Thursday, December 11, 2008

It crept in on little cat feet...*

I will suffer in silence no longer. You want to know more about what it's really like? You want all the hidden things revealed? Your wish is my command. I will give you a glimpse into the daily terror I face and have -- thus far -- survived to share with you all.

It has a (furry) face. It has a (ridiculous) name.

It is: Jim the Cat.

He had us all fooled at the onset. He seemed so sleepy. So peaceful and blissfully domestic. All snuggly and warm and lovable.

And purring.

That's what gets you. The happy motor going strong as he rubs the side of his face against your petting hand and flops over to give you belly.

But he was just sick. It was all a horrible facade. He had caught a terrific cold at the shelter. That was what accounted for the false pretenses and miscommunications.

Now he haunts my waking (and sleeping) hours and I mean that literally. He tracks me throughout the house. Even in that most sacred of places I am not safe. That's right, folks, not even the bathroom.

Jim the Fastidious:

He is an agile beastie: with his little pawtoes he whaps open the sliding bathroom door (don't I get ANY privacy?) and then whaps open the shower doors to contemplate joining me.

Cats are supposed to HATE water. Hnph. Not only does Jim continually dabble his furry paws in it any chance he gets, he has been completely doused several times. And yes, I laughed when I heard the ruckus. Most diabolically I laughed. It was ENTIRELY his own doing, I might add. I didn't give him even the slightest nudge.

And speaking of things cats are supposed to hate, let's talk about toothpaste. The vet says normal cats hate it. He's never met one that doesn't shrink away from that minty-fresh smell we humans crave as part of our eternal quest toward improved personal hygiene.

Apparently Jim the Cat is on this quest as well, because when I brush my teeth (yes, I do!), I will more often than not suddenly feel the delicate (i.e. razorsharp) clawtips as they patter delightfully (i.e. rake painfully, leaving bloody furrows) up the entire length of my body so that Jim the Cat can nestle on my shoulders. He even -- and don't get too grossed out here, folks, you're the ones who wanted to hear more -- gently paws open my mouth when I'm done brushing so he can (try to) lick any residual Colgate with Whitening Power off my lips.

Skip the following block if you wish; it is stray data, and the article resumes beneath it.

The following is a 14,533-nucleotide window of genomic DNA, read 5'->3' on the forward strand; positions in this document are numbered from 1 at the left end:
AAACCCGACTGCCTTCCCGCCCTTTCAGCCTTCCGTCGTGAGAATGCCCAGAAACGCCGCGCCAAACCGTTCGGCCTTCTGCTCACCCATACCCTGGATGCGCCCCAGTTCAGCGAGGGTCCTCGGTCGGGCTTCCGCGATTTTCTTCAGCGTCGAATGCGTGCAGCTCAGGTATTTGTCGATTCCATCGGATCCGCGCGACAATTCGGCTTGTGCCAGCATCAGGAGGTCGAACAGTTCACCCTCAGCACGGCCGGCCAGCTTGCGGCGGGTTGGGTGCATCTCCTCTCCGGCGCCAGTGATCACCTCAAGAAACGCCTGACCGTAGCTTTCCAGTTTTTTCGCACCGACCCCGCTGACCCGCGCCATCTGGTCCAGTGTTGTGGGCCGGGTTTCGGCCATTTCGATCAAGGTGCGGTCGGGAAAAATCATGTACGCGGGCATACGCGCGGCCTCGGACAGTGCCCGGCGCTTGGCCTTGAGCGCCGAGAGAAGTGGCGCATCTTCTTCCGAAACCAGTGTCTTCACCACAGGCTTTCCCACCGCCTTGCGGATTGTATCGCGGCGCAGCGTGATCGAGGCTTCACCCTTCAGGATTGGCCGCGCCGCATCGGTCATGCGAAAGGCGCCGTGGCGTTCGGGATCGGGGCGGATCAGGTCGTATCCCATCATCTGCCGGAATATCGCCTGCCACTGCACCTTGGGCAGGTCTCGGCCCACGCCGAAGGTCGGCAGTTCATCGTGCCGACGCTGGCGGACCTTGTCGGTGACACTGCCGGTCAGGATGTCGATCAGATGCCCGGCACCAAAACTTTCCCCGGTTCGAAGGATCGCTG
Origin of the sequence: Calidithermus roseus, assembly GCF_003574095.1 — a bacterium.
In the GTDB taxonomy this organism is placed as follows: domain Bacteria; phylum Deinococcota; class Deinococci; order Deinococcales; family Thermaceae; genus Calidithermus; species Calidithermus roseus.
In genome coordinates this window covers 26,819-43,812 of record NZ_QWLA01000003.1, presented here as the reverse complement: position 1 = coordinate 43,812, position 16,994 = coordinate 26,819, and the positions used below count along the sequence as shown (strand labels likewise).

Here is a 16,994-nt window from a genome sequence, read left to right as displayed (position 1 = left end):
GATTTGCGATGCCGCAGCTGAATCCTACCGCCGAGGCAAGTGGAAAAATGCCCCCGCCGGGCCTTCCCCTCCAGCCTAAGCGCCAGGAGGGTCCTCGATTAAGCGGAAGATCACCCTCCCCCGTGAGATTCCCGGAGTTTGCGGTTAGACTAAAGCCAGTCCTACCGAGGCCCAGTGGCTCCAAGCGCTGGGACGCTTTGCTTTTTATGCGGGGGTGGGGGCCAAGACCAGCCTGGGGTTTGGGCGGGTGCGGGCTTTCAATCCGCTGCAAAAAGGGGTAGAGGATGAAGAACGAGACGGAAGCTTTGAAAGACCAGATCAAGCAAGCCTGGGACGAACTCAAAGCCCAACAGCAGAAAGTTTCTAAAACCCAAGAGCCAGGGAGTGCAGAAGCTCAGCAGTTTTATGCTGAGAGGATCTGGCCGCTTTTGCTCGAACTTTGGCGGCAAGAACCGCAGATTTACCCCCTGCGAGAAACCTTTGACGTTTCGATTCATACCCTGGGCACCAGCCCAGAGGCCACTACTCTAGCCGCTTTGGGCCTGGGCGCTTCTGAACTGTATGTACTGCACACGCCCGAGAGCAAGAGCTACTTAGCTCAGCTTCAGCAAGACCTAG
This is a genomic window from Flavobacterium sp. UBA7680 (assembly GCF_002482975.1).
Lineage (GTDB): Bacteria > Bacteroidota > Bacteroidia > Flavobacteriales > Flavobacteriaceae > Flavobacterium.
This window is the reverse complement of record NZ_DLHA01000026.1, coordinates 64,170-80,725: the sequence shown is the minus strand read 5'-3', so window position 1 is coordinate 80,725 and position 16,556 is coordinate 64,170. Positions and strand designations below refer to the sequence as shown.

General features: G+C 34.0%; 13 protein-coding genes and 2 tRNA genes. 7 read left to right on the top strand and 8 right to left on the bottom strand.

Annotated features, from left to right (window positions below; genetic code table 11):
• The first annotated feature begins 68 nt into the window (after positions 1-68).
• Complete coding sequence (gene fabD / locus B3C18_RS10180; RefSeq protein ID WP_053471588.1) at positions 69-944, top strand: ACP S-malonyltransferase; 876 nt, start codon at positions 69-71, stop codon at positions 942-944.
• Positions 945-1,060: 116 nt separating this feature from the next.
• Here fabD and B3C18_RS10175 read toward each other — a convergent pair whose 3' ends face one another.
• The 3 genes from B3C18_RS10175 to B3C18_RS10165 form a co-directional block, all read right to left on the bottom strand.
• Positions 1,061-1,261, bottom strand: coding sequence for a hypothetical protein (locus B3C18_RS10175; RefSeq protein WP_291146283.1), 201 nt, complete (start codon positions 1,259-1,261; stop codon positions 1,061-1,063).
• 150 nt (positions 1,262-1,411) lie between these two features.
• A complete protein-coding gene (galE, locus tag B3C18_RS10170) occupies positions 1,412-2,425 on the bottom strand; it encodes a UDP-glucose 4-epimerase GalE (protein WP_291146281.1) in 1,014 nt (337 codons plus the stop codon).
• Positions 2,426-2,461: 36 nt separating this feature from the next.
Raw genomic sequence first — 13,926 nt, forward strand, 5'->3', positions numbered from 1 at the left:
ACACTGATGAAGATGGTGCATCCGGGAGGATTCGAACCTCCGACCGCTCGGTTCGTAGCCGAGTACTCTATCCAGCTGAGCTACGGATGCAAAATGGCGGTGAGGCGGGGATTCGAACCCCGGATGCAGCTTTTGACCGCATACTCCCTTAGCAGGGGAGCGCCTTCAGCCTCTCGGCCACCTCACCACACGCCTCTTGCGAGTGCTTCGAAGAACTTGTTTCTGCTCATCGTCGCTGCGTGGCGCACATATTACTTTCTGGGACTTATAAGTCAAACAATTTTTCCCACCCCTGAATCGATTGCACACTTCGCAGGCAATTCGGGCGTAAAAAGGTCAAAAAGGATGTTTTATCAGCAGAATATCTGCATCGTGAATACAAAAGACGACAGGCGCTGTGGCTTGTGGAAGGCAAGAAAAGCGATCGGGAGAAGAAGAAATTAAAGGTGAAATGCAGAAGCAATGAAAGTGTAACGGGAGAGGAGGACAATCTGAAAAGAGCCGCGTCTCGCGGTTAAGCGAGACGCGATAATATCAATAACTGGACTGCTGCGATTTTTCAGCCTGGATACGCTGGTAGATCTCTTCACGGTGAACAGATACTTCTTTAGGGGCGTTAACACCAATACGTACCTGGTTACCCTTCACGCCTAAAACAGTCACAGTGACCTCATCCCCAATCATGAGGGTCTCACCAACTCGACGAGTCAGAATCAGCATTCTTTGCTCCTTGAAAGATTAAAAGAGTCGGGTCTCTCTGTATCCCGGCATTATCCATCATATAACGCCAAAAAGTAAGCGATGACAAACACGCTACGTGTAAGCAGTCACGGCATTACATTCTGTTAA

And mouthwash? Oooooo! (delicious shiver) Nectar of the gods!

We have to hide the toothpaste tube and the toothbrushes because he will lick them clean. Who'd of thunk we'd have a Battle Royale over sink/bathroom time. With a cat.

Jim the Night Stalker:
Another darling tactic of Jim the Cat's is to hide in the corner of the stairway and then launch down on me when I go upstairs to say goodnight to Jesse. I can tell you, there's nothing quite like an aerial cat to make you Air Jordan.

Jim the Reconnaissance Man:
Jim the Cat is regularly on a Search & Rescue Mission for milk tabs, Tonka truck wheels, and loose toy parts, busily retrieving small items from Jesse's stockpile. His favorite? The little plastic cup that comes with Children's Tylenol.

Again, who'd have thunk I'd have to reassure a tearful 4-year-old that "Meow Meow" is not really going to eat his toys.

Probably not, anyway. I try not to make any guarantees.

So three guesses as to who was responsible for the precariously tilting Christmas shrub which greeted my bleary eyes at 6:00 this morning:

*Was that T.S. Eliot? Somebody help me out here....

O Christmas Tree

I think we all suffer from Griswold Tree Syndrome at this time of the year.

After tromping around the vast outdoors at the tree farm or hunting through the towering heights of Christmas trees at the local tree stand, you finally find THE PERFECT TREE! After endless hours of deliberation, you both finally -- miraculously -- agree that not only is it perfectly conical and aromatic, it is also "just the right size" (and price) and there is great rejoicing.

Then somehow on the 10-minute trip home THE PERFECT TREE overdoses on vitamins, or maybe you pass by a nuclear power plant that accidentally surges and by the time you bring it home, THE PERFECT TREE barely fits through the front door. You end up having to hack off, like, ten or twelve feet of that so-called perfect tree just to clear the ceiling. It's like on the National Lampoon's Christmas movie: the Clark Griswold Syndrome.

Well, Jason and I had the opposite problem.

Our house has the lowest clearance of any house I've ever been in. Jason practically has to duck his head to get under the beam in the living room. It's like the previous owners were Bagginses. Bagginsses. Baggins'es's. Bagginsii. Whatever... The point is, we knew we wanted a small tree. I just wasn't thinking it would be QUITE this small.